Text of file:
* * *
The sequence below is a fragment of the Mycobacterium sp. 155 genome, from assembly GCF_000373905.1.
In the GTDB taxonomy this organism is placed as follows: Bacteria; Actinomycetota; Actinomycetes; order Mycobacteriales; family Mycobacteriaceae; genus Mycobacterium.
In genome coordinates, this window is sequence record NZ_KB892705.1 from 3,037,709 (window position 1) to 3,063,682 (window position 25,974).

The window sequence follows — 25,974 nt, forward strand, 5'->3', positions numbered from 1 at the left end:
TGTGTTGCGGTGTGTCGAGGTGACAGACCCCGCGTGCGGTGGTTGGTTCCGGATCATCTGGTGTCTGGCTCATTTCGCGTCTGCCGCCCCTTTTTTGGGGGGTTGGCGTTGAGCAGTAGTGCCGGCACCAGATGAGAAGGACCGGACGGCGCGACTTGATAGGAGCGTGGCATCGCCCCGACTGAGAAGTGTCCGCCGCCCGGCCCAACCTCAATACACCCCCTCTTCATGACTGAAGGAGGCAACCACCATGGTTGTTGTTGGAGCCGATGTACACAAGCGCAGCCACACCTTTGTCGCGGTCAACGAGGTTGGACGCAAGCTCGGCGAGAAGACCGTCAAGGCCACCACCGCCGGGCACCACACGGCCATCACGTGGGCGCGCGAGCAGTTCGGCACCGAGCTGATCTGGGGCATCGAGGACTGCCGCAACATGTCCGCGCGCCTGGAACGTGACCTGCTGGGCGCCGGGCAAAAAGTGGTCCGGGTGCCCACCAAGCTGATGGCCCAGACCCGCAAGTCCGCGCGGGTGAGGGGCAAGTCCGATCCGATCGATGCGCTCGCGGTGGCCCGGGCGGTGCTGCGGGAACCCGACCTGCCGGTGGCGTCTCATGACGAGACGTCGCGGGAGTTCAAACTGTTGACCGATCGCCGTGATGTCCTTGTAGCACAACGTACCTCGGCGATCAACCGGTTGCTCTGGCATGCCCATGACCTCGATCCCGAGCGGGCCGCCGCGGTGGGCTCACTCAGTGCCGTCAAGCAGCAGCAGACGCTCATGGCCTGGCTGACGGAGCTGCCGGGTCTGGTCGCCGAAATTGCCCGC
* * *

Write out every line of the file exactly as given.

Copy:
The sequence below is a fragment of the Mycobacterium sp. 155 genome, from assembly GCF_000373905.1.
In the GTDB taxonomy this organism is placed as follows: Bacteria; Actinomycetota; Actinomycetes; order Mycobacteriales; family Mycobacteriaceae; genus Mycobacterium.
In genome coordinates, this window is sequence record NZ_KB892705.1 from 3,037,709 (window position 1) to 3,063,682 (window position 25,974).

The window sequence follows — 25,974 nt, forward strand, 5'->3', positions numbered from 1 at the left end:
TGTGTTGCGGTGTGTCGAGGTGACAGACCCCGCGTGCGGTGGTTGGTTCCGGATCATCTGGTGTCTGGCTCATTTCGCGTCTGCCGCCCCTTTTTTGGGGGGTTGGCGTTGAGCAGTAGTGCCGGCACCAGATGAGAAGGACCGGACGGCGCGACTTGATAGGAGCGTGGCATCGCCCCGACTGAGAAGTGTCCGCCGCCCGGCCCAACCTCAATACACCCCCTCTTCATGACTGAAGGAGGCAACCACCATGGTTGTTGTTGGAGCCGATGTACACAAGCGCAGCCACACCTTTGTCGCGGTCAACGAGGTTGGACGCAAGCTCGGCGAGAAGACCGTCAAGGCCACCACCGCCGGGCACCACACGGCCATCACGTGGGCGCGCGAGCAGTTCGGCACCGAGCTGATCTGGGGCATCGAGGACTGCCGCAACATGTCCGCGCGCCTGGAACGTGACCTGCTGGGCGCCGGGCAAAAAGTGGTCCGGGTGCCCACCAAGCTGATGGCCCAGACCCGCAAGTCCGCGCGGGTGAGGGGCAAGTCCGATCCGATCGATGCGCTCGCGGTGGCCCGGGCGGTGCTGCGGGAACCCGACCTGCCGGTGGCGTCTCATGACGAGACGTCGCGGGAGTTCAAACTGTTGACCGATCGCCGTGATGTCCTTGTAGCACAACGTACCTCGGCGATCAACCGGTTGCTCTGGCATGCCCATGACCTCGATCCCGAGCGGGCCGCCGCGGTGGGCTCACTCAGTGCCGTCAAGCAGCAGCAGACGCTCATGGCCTGGCTGACGGAGCTGCCGGGTCTGGTCGCCGAAATTGCCCGC